It’s also important to be savvy. Compile a list of useful media contacts, keep it up to date and use it to stay on their radar. Take the trouble to understand that different media have different priorities and ways of working – including deadlines.
Finally, if a journalist contacts you, always make the effort to be available; otherwise that contact may be the last.
Many organisations start off by thinking about their brand purely in visual terms – their logo, signage, website, marketing materials and packaging. But that barely scratches the surface.
In truth, a brand is what instantly comes to mind when it is mentioned. Is the name familiar? Does it conjure positive thoughts or negative ones? Does it have the “baggage” you want it to have?
Problems occur when there is a gap between what the brand should be and the perceptions of others – in particular, customers and staff.
First, establish how you aspire to be known. Be clear in your mind what your story is, what makes you special. This is your brand narrative.
Once it is clear, your narrative should be applied with great discipline. By ensuring consistency in how you promote yourselves and the service you give your customers, you’ll start to build the brand you want.
You can then reinforce it through what you say on social media, the customer testimonials you seek, and how you respond to any wrong things being said about you.
Really successful brands tend to have two key elements – simplicity and an emotional connection. In this way, they are immediately understood and liked.
It takes time and effort to build a really successful brand, yet it can be seriously damaged in seconds. Think back to Gerald Ratner, whose retail jewellery business was ruined virtually overnight when in an unguarded moment he mocked the quality of his own products!
A brand needs constant love and attention. It is your reputation and the foundation stone of your business. It’s a precious thing, so understand it and try never to take it for granted.
It is all too easy to dive into promoting something, without having thought it through properly or having a proper strategy in place.
In fact, it is vital to work out in advance what you want to achieve, and how you’re going to get there. Done correctly, it can save you time, money and a lot of potential grief – because you won’t end up going in the wrong direction or doing things which were never going to work.
A good marketing strategy can start to take shape by answering a few simple questions:
- What are we trying to achieve?
- Who are we trying to engage with, and how?
- How do we know if we’re succeeding?
- Are we clear what we want to say?
- How does this fit in with our overall priorities?
Knowing the answers to these questions increases the chances of success. A written strategy can then be produced using this simple structure:
- Introduction – set the context, including your challenges.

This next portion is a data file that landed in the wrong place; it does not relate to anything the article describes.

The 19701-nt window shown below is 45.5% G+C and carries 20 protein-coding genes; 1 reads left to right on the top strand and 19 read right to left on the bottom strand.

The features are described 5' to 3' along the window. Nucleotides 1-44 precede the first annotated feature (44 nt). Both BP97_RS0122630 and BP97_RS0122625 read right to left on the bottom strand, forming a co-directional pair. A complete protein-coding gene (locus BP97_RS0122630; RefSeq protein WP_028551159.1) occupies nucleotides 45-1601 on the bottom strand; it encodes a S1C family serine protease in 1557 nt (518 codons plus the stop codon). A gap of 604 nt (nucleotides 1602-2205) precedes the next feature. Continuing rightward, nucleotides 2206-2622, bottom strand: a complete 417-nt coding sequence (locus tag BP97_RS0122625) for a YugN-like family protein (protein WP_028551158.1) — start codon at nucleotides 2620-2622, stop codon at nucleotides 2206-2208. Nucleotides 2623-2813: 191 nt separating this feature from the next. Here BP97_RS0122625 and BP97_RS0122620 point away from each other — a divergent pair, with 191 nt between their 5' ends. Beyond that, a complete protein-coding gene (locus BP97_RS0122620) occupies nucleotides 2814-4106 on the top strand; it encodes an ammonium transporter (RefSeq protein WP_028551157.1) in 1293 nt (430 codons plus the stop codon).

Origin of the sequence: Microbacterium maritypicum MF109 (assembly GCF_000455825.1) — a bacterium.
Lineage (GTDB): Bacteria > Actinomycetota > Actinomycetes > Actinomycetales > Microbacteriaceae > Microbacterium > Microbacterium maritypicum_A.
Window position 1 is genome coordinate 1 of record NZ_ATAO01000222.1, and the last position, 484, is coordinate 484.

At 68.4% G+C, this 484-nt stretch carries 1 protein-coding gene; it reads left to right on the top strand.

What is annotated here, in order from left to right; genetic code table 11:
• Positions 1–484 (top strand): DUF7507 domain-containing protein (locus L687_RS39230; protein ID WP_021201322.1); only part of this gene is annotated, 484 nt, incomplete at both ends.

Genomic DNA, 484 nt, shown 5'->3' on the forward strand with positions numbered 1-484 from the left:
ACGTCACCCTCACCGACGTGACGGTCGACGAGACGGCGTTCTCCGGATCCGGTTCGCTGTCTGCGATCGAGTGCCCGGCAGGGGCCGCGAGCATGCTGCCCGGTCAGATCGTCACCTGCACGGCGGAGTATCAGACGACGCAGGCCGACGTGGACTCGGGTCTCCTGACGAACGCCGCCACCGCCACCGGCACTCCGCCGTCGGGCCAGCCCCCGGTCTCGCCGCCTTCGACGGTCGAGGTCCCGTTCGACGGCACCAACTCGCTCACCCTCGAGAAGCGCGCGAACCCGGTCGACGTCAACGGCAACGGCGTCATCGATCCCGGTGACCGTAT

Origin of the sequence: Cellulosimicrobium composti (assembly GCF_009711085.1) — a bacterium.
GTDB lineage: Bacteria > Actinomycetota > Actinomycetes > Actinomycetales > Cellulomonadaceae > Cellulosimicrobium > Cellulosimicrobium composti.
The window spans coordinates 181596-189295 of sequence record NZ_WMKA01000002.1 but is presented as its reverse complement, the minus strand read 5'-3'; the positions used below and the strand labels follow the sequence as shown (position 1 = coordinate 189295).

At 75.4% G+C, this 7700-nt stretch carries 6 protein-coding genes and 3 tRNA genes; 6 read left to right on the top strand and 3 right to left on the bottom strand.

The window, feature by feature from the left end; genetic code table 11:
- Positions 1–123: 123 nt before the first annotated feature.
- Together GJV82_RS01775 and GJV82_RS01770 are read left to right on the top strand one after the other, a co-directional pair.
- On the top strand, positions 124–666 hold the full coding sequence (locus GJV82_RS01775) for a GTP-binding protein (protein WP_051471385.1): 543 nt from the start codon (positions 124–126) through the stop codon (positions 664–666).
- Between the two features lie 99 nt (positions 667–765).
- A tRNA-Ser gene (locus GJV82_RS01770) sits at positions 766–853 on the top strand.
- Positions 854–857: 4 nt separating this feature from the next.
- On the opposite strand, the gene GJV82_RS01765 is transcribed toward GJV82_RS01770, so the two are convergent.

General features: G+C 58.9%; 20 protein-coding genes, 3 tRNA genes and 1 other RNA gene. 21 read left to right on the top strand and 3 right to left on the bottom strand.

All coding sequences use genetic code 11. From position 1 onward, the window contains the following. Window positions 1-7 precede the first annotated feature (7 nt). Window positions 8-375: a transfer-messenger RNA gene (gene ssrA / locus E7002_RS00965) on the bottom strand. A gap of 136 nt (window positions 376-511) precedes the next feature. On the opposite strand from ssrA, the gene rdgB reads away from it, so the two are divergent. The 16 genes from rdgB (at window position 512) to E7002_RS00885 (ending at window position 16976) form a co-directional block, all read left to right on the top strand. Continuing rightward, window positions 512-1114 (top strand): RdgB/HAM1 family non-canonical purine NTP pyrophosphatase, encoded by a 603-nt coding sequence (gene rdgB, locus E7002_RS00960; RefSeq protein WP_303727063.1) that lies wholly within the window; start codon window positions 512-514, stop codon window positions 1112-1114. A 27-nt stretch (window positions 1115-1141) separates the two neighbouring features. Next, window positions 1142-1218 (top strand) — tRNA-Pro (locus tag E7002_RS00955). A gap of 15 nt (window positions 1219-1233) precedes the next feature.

- Aims and objectives – what do you want to achieve? Your objectives should be specific and measurable.
- Narrative – what you want to say.
- Audiences and channels – the people you want to reach and the ways you can do it.
- Tactics – the specific things you will do to achieve your objectives, including the available resources (time and money).
- Evaluation – the ways you will measure progress (eg sales numbers, new leads generated, media coverage, growth in your social media following).
A good strategy can be produced on just a few sides of A4. Going through the process of working out these issues will provide you with a clear rationale for your plans.
It’s easier said than done in a crisis. But when an unwanted media storm breaks over you, keeping a level head is the most important thing of all. Seeing negative headlines about an organisation or project you believe in can be hard to take. In such circumstances, it’s natural to be upset.
So the first priority is to keep a cool head. Emotion leads to mistakes. It can mean an over-hasty response, intemperate language and the risk of a slanging match – rather than focusing on positives which will start to counter any reputational damage.
Work out as soon as possible what the true picture is and get it down in writing to ensure a consistent message. Share it promptly with anyone who needs to know (staff, partners, the media, official agencies), and provide updates if the situation changes.
In times of crisis, clear and timely communication is essential, so it is a good idea to assign this task to someone appropriate, to ensure that it happens.
Try to anticipate and answer any likely questions, while being very clear and concise. If there are false rumours circulating, take the earliest opportunity to set the record straight – but in a calm and considered way. Monitor social media to see what is being said about you.